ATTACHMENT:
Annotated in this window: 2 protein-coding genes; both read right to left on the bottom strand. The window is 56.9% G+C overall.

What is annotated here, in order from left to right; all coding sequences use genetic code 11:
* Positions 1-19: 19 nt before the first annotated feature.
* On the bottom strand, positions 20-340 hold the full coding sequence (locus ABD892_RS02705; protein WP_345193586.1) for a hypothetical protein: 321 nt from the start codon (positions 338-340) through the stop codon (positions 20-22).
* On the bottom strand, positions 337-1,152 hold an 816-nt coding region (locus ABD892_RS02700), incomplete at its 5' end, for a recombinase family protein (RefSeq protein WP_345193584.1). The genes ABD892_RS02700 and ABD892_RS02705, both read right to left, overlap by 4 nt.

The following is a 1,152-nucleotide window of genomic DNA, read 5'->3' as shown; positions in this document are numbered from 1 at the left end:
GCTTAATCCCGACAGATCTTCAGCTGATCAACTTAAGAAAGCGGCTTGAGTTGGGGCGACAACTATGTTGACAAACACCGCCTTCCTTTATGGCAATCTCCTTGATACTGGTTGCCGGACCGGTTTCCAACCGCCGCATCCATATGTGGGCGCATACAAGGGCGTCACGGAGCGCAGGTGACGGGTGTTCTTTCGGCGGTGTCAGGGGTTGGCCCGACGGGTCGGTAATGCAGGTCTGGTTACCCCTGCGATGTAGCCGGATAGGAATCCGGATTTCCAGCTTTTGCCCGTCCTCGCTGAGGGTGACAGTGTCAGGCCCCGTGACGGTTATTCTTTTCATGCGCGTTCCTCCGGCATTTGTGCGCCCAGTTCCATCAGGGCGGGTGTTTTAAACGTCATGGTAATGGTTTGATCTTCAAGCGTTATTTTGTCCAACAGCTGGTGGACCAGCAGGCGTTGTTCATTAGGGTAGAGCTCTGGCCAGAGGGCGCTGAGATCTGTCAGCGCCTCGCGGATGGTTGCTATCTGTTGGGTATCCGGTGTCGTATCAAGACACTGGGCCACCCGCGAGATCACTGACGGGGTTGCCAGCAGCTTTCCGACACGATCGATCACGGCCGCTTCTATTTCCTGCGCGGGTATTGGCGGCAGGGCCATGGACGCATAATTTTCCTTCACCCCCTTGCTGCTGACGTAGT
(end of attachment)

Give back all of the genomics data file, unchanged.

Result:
Annotated in this window: 2 protein-coding genes; both read right to left on the bottom strand. The window is 56.9% G+C overall.

What is annotated here, in order from left to right; all coding sequences use genetic code 11:
* Positions 1-19: 19 nt before the first annotated feature.
* On the bottom strand, positions 20-340 hold the full coding sequence (locus ABD892_RS02705; protein WP_345193586.1) for a hypothetical protein: 321 nt from the start codon (positions 338-340) through the stop codon (positions 20-22).
* On the bottom strand, positions 337-1,152 hold an 816-nt coding region (locus ABD892_RS02700), incomplete at its 5' end, for a recombinase family protein (RefSeq protein WP_345193584.1). The genes ABD892_RS02700 and ABD892_RS02705, both read right to left, overlap by 4 nt.

The following is a 1,152-nucleotide window of genomic DNA, read 5'->3' as shown; positions in this document are numbered from 1 at the left end:
GCTTAATCCCGACAGATCTTCAGCTGATCAACTTAAGAAAGCGGCTTGAGTTGGGGCGACAACTATGTTGACAAACACCGCCTTCCTTTATGGCAATCTCCTTGATACTGGTTGCCGGACCGGTTTCCAACCGCCGCATCCATATGTGGGCGCATACAAGGGCGTCACGGAGCGCAGGTGACGGGTGTTCTTTCGGCGGTGTCAGGGGTTGGCCCGACGGGTCGGTAATGCAGGTCTGGTTACCCCTGCGATGTAGCCGGATAGGAATCCGGATTTCCAGCTTTTGCCCGTCCTCGCTGAGGGTGACAGTGTCAGGCCCCGTGACGGTTATTCTTTTCATGCGCGTTCCTCCGGCATTTGTGCGCCCAGTTCCATCAGGGCGGGTGTTTTAAACGTCATGGTAATGGTTTGATCTTCAAGCGTTATTTTGTCCAACAGCTGGTGGACCAGCAGGCGTTGTTCATTAGGGTAGAGCTCTGGCCAGAGGGCGCTGAGATCTGTCAGCGCCTCGCGGATGGTTGCTATCTGTTGGGTATCCGGTGTCGTATCAAGACACTGGGCCACCCGCGAGATCACTGACGGGGTTGCCAGCAGCTTTCCGACACGATCGATCACGGCCGCTTCTATTTCCTGCGCGGGTATTGGCGGCAGGGCCATGGACGCATAATTTTCCTTCACCCCCTTGCTGCTGACGTAGT